Sunday, November 22, 2009
Nog Sees An Education!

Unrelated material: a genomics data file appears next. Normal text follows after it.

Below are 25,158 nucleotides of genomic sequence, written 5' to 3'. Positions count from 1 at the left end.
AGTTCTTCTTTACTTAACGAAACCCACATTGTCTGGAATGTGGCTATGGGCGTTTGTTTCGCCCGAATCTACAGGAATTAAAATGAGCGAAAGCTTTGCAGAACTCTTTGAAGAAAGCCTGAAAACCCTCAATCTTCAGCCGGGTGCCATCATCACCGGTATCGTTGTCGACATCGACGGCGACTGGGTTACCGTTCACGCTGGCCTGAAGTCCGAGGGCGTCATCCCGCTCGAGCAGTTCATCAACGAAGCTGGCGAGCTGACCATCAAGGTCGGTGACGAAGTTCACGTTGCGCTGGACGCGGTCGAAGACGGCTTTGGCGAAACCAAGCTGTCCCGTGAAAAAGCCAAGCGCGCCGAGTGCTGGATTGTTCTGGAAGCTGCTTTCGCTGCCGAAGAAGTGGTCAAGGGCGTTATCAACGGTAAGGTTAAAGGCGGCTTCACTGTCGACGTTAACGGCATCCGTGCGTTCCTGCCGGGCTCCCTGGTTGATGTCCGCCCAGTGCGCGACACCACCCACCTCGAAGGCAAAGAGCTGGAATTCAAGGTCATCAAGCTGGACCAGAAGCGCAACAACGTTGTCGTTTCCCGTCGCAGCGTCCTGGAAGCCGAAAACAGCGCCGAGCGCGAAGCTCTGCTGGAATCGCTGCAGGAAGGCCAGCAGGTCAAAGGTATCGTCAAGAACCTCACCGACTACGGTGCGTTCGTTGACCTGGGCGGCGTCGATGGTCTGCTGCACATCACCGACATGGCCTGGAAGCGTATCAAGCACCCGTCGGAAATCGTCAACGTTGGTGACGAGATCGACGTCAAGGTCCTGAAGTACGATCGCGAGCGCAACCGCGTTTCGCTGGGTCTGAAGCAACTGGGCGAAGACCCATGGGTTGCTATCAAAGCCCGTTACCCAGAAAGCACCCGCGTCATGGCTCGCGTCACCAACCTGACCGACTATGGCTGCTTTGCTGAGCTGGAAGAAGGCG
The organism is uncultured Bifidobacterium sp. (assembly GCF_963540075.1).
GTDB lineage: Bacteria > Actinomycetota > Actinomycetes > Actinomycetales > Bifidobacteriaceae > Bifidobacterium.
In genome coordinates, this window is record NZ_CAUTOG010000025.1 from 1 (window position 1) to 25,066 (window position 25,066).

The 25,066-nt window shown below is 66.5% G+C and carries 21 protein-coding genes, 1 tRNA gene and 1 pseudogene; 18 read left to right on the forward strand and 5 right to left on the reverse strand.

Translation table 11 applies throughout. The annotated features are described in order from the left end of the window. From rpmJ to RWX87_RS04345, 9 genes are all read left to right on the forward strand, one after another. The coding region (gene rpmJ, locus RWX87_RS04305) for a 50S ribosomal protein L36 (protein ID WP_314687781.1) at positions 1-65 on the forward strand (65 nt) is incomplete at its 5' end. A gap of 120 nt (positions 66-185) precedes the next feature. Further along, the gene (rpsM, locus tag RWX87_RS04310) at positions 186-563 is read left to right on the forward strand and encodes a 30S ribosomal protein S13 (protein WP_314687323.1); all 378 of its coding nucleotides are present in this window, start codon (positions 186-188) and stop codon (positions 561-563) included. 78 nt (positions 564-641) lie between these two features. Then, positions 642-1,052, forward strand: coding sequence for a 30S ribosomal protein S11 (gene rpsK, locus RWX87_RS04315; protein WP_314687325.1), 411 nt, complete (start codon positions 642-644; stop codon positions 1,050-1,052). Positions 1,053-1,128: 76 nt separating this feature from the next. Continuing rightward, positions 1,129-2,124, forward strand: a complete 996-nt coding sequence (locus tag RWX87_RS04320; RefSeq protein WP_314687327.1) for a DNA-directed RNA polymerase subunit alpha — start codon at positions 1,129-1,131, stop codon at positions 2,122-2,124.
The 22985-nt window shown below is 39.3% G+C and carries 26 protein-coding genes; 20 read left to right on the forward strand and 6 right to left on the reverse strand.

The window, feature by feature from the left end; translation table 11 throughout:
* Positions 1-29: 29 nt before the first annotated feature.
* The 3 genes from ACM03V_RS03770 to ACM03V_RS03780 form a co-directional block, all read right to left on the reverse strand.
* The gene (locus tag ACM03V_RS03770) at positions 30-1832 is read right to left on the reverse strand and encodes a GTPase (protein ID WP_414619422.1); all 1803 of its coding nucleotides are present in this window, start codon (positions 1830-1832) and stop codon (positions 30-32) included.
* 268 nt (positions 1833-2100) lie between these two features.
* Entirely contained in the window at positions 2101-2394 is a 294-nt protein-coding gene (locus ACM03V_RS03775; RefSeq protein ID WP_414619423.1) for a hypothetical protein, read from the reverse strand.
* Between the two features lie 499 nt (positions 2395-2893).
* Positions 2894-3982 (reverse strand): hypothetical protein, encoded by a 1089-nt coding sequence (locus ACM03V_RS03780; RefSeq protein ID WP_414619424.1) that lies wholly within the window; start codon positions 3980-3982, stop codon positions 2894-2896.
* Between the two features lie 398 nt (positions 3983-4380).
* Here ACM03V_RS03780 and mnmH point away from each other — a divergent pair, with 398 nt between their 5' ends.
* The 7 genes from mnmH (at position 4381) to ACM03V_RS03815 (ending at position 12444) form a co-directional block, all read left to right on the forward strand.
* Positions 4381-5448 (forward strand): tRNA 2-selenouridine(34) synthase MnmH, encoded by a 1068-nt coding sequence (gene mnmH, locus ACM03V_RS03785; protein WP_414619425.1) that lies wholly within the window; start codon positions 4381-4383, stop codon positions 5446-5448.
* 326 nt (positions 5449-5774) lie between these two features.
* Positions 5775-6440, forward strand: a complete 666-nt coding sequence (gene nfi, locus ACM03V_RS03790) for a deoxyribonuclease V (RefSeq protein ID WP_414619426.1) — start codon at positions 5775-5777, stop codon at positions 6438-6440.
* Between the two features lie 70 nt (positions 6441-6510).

On Oscar night, Meryl Streep is almost certainly going to take home another statue for her performance as Julia Child, but it's easy to imagine her singling out Carey Mulligan for some kind words during her acceptance speech. Mulligan is likely to be nominated for An Education, and she should be. There's no major histrionics in her performance, just a wonderfully wise-beyond-her-years sensibility and a graceful, radiant presence (critics keep referencing Audrey Hepburn). Mulligan's Jenny is 16, living a dull suburban life in 1961 London, interested in a life of "culture" but with no real access to it. Her father (Alfred Molina, pitch-perfect) sees to it that everything she does is perfectly structured with an eye toward advancement, which means heading off to Oxford. "We don't believe in concerts," she tells David (Peter Saarsgard), a dapper thirty-something fellow with a mysterious career who gives her a ride one rainy day and offers to take her to hear some classical music. They begin a relationship that seems only tangentially about sex, at least at first (she's waiting till she's seventeen, thank you very much, and he seems as turned on by introducing her to great art and music as he is by seducing her), and the film's light tone smooths over the inherent edginess of the subject matter (plus, it seems quite clear that these schoolgirl/older man relationships were not at all uncommon in the era). It's fairly clear to most everyone but Jenny that the relationship is ultimately doomed, but what she gets out of it (her "education") is worth the heartbreak. Paula Vogel describes her play How I Learned to Drive (which I'm currently teaching), as ultimately dealing with "the gifts we receive from those who hurt us," which holds true for this film as well.